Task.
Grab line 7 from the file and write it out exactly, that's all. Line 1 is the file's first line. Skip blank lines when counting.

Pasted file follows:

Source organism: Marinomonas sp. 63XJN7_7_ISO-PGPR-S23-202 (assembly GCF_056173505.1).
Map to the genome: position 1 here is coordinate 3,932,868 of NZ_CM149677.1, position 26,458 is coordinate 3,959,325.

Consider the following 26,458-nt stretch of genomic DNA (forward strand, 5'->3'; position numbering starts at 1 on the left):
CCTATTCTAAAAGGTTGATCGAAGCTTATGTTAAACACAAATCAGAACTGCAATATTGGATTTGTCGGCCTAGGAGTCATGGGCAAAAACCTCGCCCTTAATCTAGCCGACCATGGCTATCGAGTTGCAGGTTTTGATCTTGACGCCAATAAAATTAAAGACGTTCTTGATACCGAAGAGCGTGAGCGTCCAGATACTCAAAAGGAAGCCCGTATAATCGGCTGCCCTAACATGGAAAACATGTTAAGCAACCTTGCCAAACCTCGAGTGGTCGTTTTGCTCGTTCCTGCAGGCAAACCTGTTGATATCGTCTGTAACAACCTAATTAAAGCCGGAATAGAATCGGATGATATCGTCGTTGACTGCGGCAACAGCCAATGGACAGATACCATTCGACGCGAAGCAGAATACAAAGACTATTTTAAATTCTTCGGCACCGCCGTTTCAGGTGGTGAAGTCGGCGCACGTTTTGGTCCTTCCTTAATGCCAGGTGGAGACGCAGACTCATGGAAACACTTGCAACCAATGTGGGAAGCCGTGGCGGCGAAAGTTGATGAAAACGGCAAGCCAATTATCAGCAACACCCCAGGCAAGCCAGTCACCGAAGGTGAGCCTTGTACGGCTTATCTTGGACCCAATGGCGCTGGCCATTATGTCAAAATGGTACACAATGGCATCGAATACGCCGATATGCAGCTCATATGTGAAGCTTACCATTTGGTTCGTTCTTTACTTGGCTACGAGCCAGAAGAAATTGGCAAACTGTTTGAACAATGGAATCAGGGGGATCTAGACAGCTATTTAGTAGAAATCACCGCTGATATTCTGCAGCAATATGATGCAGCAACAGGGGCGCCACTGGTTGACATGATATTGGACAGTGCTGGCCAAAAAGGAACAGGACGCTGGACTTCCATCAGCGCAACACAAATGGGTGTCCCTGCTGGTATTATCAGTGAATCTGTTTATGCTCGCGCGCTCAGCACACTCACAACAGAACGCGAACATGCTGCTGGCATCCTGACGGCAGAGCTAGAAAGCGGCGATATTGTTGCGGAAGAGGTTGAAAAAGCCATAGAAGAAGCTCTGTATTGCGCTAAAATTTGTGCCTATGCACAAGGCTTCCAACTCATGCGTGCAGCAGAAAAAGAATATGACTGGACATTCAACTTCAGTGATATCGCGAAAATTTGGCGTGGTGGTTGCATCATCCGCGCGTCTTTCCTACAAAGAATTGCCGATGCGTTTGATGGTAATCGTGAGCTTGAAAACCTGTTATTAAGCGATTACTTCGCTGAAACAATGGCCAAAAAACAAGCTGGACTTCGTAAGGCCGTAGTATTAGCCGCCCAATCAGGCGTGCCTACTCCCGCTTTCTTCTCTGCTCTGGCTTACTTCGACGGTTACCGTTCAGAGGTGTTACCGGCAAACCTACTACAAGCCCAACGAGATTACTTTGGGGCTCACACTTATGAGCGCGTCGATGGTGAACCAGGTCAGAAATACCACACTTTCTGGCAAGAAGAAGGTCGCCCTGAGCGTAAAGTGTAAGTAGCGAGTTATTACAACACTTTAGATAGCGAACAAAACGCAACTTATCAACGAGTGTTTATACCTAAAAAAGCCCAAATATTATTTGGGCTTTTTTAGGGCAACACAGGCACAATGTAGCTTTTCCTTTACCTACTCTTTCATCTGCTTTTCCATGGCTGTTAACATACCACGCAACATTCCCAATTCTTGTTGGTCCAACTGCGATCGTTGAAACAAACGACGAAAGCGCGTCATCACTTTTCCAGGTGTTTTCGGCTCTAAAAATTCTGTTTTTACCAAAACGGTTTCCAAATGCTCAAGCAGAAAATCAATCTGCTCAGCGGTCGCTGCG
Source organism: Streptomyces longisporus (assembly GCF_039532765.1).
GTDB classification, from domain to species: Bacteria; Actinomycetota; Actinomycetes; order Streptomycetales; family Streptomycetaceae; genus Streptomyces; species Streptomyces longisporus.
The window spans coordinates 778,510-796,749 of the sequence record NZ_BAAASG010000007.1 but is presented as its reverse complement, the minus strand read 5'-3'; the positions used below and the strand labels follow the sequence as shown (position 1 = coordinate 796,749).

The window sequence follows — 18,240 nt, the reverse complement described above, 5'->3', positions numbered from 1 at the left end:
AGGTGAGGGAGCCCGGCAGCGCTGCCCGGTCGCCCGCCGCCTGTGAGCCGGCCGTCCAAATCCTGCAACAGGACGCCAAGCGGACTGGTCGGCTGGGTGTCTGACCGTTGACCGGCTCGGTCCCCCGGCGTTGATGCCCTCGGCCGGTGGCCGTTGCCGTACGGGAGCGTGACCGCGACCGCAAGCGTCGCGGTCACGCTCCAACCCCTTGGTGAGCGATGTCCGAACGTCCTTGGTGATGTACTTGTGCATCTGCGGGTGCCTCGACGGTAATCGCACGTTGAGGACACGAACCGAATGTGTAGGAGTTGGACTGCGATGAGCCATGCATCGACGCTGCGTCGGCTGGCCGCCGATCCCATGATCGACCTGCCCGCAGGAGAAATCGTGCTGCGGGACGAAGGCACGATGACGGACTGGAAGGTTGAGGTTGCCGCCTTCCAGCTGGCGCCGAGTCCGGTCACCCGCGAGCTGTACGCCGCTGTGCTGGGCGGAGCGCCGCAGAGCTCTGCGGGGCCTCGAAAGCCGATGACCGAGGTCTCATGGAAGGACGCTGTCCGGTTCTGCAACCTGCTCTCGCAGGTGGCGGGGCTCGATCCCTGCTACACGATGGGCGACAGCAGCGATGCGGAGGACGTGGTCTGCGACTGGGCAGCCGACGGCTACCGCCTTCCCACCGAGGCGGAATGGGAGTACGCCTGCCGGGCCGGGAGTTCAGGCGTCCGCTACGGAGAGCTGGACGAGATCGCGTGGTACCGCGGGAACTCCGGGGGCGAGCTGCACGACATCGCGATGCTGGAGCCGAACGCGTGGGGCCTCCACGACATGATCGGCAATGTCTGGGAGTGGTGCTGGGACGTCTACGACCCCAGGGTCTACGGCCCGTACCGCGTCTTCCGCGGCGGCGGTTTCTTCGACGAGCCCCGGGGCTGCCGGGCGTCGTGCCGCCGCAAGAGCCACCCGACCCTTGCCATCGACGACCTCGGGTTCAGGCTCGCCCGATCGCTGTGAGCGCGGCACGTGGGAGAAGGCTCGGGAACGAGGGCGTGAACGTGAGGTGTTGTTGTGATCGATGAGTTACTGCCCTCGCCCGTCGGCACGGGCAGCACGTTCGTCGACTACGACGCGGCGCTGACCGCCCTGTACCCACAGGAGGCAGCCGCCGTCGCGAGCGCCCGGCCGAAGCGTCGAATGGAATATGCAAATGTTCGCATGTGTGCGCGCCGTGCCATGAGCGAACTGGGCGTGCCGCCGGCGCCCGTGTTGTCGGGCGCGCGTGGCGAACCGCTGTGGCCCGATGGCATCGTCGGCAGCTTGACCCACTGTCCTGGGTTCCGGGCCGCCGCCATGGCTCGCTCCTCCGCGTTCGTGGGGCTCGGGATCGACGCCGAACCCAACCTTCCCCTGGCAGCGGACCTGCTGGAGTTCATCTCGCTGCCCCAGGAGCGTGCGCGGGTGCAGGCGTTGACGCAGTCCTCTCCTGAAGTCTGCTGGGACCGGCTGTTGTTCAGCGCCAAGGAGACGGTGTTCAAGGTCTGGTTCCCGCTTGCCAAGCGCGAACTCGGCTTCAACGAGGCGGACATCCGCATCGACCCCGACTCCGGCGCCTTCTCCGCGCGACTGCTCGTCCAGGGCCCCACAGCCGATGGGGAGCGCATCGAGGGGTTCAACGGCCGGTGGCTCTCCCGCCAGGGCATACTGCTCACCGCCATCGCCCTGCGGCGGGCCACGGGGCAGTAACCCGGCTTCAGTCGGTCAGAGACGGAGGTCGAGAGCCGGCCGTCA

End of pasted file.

The window spans coordinates 778,510-796,749 of the sequence record NZ_BAAASG010000007.1 but is presented as its reverse complement, the minus strand read 5'-3'; the positions used below and the strand labels follow the sequence as shown (position 1 = coordinate 796,749).